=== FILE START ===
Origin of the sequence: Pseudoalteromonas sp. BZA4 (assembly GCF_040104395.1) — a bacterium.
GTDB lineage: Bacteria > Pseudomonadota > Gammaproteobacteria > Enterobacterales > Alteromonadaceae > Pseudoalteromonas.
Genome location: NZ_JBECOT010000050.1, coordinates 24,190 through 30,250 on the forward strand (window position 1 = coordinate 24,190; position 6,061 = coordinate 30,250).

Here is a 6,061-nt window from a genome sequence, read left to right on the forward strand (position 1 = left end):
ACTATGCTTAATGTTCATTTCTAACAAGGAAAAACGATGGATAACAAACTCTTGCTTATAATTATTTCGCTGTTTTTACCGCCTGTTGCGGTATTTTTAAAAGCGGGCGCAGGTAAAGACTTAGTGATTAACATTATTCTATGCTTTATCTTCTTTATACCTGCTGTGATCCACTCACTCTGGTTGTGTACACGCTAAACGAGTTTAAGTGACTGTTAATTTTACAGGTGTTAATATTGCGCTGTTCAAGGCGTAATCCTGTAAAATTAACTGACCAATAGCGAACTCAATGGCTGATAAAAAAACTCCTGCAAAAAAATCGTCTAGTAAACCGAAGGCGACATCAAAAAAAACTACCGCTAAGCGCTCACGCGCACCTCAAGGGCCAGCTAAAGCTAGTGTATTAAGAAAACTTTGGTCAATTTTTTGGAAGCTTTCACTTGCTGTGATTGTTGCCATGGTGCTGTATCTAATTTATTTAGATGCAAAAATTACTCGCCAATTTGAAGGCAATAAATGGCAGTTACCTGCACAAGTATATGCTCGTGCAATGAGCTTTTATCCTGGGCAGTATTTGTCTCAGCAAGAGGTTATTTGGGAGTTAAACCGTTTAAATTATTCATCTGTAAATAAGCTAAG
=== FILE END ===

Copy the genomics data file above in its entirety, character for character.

Origin of the sequence: Pseudoalteromonas sp. BZA4 (assembly GCF_040104395.1) — a bacterium.
GTDB lineage: Bacteria > Pseudomonadota > Gammaproteobacteria > Enterobacterales > Alteromonadaceae > Pseudoalteromonas.
Genome location: NZ_JBECOT010000050.1, coordinates 24,190 through 30,250 on the forward strand (window position 1 = coordinate 24,190; position 6,061 = coordinate 30,250).

Here is a 6,061-nt window from a genome sequence, read left to right on the forward strand (position 1 = left end):
ACTATGCTTAATGTTCATTTCTAACAAGGAAAAACGATGGATAACAAACTCTTGCTTATAATTATTTCGCTGTTTTTACCGCCTGTTGCGGTATTTTTAAAAGCGGGCGCAGGTAAAGACTTAGTGATTAACATTATTCTATGCTTTATCTTCTTTATACCTGCTGTGATCCACTCACTCTGGTTGTGTACACGCTAAACGAGTTTAAGTGACTGTTAATTTTACAGGTGTTAATATTGCGCTGTTCAAGGCGTAATCCTGTAAAATTAACTGACCAATAGCGAACTCAATGGCTGATAAAAAAACTCCTGCAAAAAAATCGTCTAGTAAACCGAAGGCGACATCAAAAAAAACTACCGCTAAGCGCTCACGCGCACCTCAAGGGCCAGCTAAAGCTAGTGTATTAAGAAAACTTTGGTCAATTTTTTGGAAGCTTTCACTTGCTGTGATTGTTGCCATGGTGCTGTATCTAATTTATTTAGATGCAAAAATTACTCGCCAATTTGAAGGCAATAAATGGCAGTTACCTGCACAAGTATATGCTCGTGCAATGAGCTTTTATCCTGGGCAGTATTTGTCTCAGCAAGAGGTTATTTGGGAGTTAAACCGTTTAAATTATTCATCTGTAAATAAGCTAAG